Similarly, to support his contention that the subject of the seizures was in general left incompletely explored by the state courts, petitioner points out (id. at 2-3) that "no findings of facts or conclusions of law were made by the Trial Court as to the basis on which it admitted into evidence the 17,000 books in question."

Thus, the trial record appeared to be in less than ideal shape for Mapp purposes when the Mapp decision came down in June of 1961 while petitioner's direct appeal was pending in the Appellate Division, and well over a year before that Court's affirmance of the convictions here in question. Nevertheless, it is undisputed that petitioner acted promptly to preserve his Fourth Amendment contentions. Although the topic was not mentioned by the Appellate Division in its brief per curiam decision, and the affirmance by the Court of Appeals was without opinion, the latter tribunal later amended its remittitur to make clear that the point had been raised and decided. 15 N.Y.2d 724, 256 N.Y.S.2d 936, 205 N.E.2d 201 (Jan. 7, 1965).

In the Supreme Court, petitioner again briefed and argued his claims under Mapp. The Court concluded, however (after rejecting his claims on the obscenity question), that the record was insufficient to present his complaints about the seizures. Mishkin v. State of New York, 383 U.S. 502, 512-513, 86 S. Ct. 958, 965-966, 16 L. Ed. 2d 56 (1966):

"The far-reaching and important questions tendered by this claim are not presented by the record with sufficient clarity to require or justify their decision. Appellant's standing to assert the claim in regard to all the seizures is not entirely clear; there is no finding on the extent or nature of his interest in two book stores, the Main Stem Book Shop and Midget Book Shop, in which some of the books were seized. The State seeks to justify the basement storeroom seizure, in part, on the basis of the consent of the printer-accomplice; but there were no findings as to the authority of the printer over the access to the storeroom, or as to the voluntariness of his alleged consent. It is also maintained that the seizure in the storeroom was made on the authority of a search warrant; yet neither the affidavit upon which the warrant issued nor the warrant itself is in the record. Finally, while the search and seizure issue has a First Amendment aspect because of the alleged massive quality *732 of the seizures, see A Quantity of Copies of Books v. State of Kansas, 378 U.S. 205, 206, 84 S. Ct. 1723, 12 L. Ed. 2d 809 (opinion of Brennan, J.); Marcus v. Search Warrant, 367 U.S. 717, 81 S. Ct. 1708, 6 L. Ed. 2d 1127, the record in this regard is inadequate. There is neither evidence nor findings as to how many of the total available copies of the books in the various bookstores were seized and it is impossible to determine whether the books seized in the basement storeroom were on the threshold of dissemination. Indeed, this First Amendment aspect apparently was not presented or considered by the state courts, nor was it raised in appellant's jurisdictional statement; it appeared for the first time in his brief on the merits.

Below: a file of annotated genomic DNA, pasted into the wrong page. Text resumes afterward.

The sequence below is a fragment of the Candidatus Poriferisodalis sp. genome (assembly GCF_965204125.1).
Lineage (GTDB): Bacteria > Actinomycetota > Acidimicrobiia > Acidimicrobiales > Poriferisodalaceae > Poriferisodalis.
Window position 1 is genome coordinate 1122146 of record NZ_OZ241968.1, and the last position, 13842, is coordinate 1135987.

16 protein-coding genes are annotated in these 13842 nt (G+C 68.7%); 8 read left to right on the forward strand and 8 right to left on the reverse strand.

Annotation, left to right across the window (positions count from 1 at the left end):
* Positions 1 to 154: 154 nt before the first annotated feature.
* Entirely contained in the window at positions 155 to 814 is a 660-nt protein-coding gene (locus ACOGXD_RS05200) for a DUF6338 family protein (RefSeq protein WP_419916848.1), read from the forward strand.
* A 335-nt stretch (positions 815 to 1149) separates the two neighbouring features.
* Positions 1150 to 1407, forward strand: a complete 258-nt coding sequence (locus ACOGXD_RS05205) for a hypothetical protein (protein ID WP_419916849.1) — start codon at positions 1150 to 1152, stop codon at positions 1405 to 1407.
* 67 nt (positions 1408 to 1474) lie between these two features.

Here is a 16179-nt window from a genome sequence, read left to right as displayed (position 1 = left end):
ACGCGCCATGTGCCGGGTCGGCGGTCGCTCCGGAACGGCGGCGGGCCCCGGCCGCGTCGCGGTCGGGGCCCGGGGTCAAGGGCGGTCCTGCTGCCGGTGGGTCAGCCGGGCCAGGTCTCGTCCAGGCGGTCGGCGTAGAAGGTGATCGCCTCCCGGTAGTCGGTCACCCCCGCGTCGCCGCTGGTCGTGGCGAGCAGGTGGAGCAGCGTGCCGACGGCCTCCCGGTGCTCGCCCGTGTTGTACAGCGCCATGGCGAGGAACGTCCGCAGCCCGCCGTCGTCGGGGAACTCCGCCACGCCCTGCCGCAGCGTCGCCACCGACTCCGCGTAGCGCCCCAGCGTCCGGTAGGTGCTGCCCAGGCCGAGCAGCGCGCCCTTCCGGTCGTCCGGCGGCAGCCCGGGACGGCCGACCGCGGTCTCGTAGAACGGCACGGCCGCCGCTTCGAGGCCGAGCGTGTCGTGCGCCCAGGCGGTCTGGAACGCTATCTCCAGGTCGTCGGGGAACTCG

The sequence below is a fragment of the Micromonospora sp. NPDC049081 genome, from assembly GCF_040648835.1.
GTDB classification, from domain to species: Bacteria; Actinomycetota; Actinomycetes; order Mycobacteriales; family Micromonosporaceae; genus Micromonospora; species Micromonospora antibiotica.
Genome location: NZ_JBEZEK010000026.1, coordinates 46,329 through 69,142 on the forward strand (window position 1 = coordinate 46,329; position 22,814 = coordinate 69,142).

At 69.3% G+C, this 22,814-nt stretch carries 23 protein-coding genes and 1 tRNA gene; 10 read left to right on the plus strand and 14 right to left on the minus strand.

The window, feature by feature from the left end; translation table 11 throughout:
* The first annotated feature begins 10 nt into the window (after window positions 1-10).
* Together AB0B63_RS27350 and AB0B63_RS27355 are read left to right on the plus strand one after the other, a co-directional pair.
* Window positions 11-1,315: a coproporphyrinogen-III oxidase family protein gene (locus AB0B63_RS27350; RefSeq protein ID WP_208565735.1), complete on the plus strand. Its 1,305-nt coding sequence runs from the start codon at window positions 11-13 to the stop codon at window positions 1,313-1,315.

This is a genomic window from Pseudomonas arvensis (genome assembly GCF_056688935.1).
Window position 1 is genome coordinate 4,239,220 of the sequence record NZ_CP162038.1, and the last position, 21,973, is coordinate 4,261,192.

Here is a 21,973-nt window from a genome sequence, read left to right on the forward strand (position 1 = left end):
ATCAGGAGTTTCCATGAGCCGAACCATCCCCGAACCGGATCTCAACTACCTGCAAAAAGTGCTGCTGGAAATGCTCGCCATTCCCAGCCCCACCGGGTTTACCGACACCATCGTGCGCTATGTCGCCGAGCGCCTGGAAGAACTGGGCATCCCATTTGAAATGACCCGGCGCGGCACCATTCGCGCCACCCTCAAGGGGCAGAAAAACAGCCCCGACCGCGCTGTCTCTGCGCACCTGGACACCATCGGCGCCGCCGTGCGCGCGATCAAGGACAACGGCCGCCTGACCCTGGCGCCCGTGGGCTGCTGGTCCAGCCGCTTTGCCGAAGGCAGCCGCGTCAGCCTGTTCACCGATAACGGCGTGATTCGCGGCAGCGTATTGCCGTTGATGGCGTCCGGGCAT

"In light of these circumstances, which were not fully apprehended at the time we took the case, we decline to reach the merits of the search and seizure claim; insofar as notation of probable jurisdiction may be regarded as a grant of the certiorari writ on the search and seizure issue, that writ is dismissed as improvidently granted."

Having exhausted his avenues of direct review, petitioner then brought a state coram nobis proceeding on his Mapp charges. The petition was denied at nisi prius without a hearing. The Appellate Division affirmed. The Court of Appeals likewise affirmed, in a foursentence per curiam, which says (People v. Mishkin, 20 N.Y.2d 716, 282 N.Y.S.2d 779, 780, 229 N.E.2d 454, 455):